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Standards Resources Emerge to Support Multi-layered Approach to Homeland Security

New York, Mar 22, 2005

“For two years now, it has been the responsibility of Homeland Security to lead the unified national effort to daily and consistently improve our security and preparedness measures....But the federal government cannot fund or address all of the risks involved with terrorism on its own. To complete our mission, we must and do count heavily on partnerships with our state and local governments and the private sector.”

These remarks were made recently during an interview and speech at George Washington University by Michael Chertoff, the newly appointed secretary of the Department of Homeland Security. Chertoff addressed his plans to transform the department through a full-scale review that would result in adjustments to spending and operations. “The kind of true partnership that protecting the homeland requires means that we not only share information but also responsibility. It means that we not only exchange expertise but also expect accountability. It means that our partners must bear a part of the security burden as well as become part of the security solution,” he continued.

The idea of a multi-layered approach to homeland security, one that includes active participation by citizens and private sector businesses, is supported and promoted by many security experts. Private industry has begun to view security and preparedness as an integral part of operations, while acknowledging its broader role in national security. The voluntary standardization community has stepped forward to offer solutions for both the public and private sectors that aid in addressing such a formidable challenge, most notably with NFPA 1600, the National Preparedness Standard on Disaster/Emergency Management and Business Continuity Programs. [See related story: 9-11 Commission Report Includes Endorsement of American National Standard on Emergency Preparedness]

American National Standards Institute member ASIS International (ASIS) recently announced yet another contribution with the security organization's release of a free resource for businesses that are concerned about preparedness for a disaster or emergency. The Business Continuity Guideline: A Practical Approach for Emergency Preparedness, Crisis Management, and Disaster Recovery is a series of interrelated processes and activities to assist in creating, testing, and maintaining an organization-wide plan for use in the event of a crisis that threatens the viability and continuity of the organization. The Guideline provides step-by-step preparation and activation guidance, including readiness, prevention, response, recovery, testing and training, and evaluation and maintenance. It also includes an easy-to-understand appendix entitled "Business Continuity Checklist."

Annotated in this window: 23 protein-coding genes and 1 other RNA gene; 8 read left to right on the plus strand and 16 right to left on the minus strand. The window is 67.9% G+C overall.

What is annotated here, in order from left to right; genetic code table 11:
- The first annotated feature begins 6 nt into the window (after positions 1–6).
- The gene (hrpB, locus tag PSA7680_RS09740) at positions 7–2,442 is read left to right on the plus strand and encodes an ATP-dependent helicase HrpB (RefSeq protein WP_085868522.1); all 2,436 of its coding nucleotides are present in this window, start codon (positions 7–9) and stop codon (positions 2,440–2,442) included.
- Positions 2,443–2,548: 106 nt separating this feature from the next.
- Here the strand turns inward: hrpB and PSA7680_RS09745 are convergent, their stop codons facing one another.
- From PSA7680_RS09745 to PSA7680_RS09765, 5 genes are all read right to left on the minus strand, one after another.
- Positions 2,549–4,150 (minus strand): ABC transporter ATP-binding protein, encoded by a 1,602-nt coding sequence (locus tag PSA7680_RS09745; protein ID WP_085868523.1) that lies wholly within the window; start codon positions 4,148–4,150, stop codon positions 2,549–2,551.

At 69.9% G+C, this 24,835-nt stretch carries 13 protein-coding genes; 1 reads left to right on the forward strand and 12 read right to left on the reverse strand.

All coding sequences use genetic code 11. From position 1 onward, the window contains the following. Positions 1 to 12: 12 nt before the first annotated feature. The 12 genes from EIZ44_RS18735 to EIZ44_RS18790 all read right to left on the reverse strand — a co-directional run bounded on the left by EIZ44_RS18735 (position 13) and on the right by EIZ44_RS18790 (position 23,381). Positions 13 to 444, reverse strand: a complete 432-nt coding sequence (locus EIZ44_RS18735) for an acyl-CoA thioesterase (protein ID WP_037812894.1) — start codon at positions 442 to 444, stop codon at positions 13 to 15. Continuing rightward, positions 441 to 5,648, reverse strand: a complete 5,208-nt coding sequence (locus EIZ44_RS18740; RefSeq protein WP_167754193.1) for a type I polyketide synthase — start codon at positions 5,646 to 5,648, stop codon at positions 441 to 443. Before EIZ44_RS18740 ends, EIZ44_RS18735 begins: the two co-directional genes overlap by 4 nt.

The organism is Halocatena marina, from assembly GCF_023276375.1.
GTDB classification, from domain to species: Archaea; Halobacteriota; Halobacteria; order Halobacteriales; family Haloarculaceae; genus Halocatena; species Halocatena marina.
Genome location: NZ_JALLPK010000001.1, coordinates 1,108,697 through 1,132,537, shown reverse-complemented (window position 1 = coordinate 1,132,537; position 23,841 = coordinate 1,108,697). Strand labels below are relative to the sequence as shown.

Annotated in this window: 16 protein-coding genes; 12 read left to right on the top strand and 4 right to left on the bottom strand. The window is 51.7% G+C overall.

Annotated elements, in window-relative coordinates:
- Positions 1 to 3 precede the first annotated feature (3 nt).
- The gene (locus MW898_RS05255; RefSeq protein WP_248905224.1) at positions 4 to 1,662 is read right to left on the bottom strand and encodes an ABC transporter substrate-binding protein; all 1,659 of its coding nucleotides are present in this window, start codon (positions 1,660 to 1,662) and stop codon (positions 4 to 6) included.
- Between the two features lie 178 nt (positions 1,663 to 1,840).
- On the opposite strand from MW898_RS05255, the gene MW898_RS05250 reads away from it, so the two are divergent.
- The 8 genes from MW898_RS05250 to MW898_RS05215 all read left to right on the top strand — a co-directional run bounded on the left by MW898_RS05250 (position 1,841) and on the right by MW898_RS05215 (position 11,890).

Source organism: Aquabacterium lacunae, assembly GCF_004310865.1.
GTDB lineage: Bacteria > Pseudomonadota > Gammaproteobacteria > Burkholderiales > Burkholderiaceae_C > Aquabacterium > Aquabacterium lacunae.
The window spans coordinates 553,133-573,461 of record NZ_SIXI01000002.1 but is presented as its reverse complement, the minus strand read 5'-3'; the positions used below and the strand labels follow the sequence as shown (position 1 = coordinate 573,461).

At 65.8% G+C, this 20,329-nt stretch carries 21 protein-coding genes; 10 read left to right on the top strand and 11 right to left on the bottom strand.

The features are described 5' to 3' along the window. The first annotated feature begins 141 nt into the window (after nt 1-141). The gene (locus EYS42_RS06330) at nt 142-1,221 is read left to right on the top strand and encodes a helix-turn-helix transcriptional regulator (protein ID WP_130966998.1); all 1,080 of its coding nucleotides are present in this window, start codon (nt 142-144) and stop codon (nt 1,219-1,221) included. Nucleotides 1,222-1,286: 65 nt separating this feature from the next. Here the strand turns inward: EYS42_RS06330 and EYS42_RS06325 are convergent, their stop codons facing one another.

“Whether you have 50,000 or 50 employees,” says Regis Becker, global director of security and compliance at PPG Industries and chair of the ASIS Commission on Guidelines, “this is a must-read for the security director in a large corporation or the small business owner. Today’s threats require the creation of an ongoing, interactive process that serves to assure the continuation of an organization’s core activities before, during, and most important, after a major crisis.”

The ASIS Commission on Guidelines was established in early 2001 by ASIS and aims to advance the practice of security through the development of risk mitigation guidelines within a voluntary, consensus-based process utilizing to the fullest extent possible the knowledge, experience, and expertise of ASIS membership and the security industry.

For more information about ASIS guidelines, visit

Download the Business Continuity Guideline

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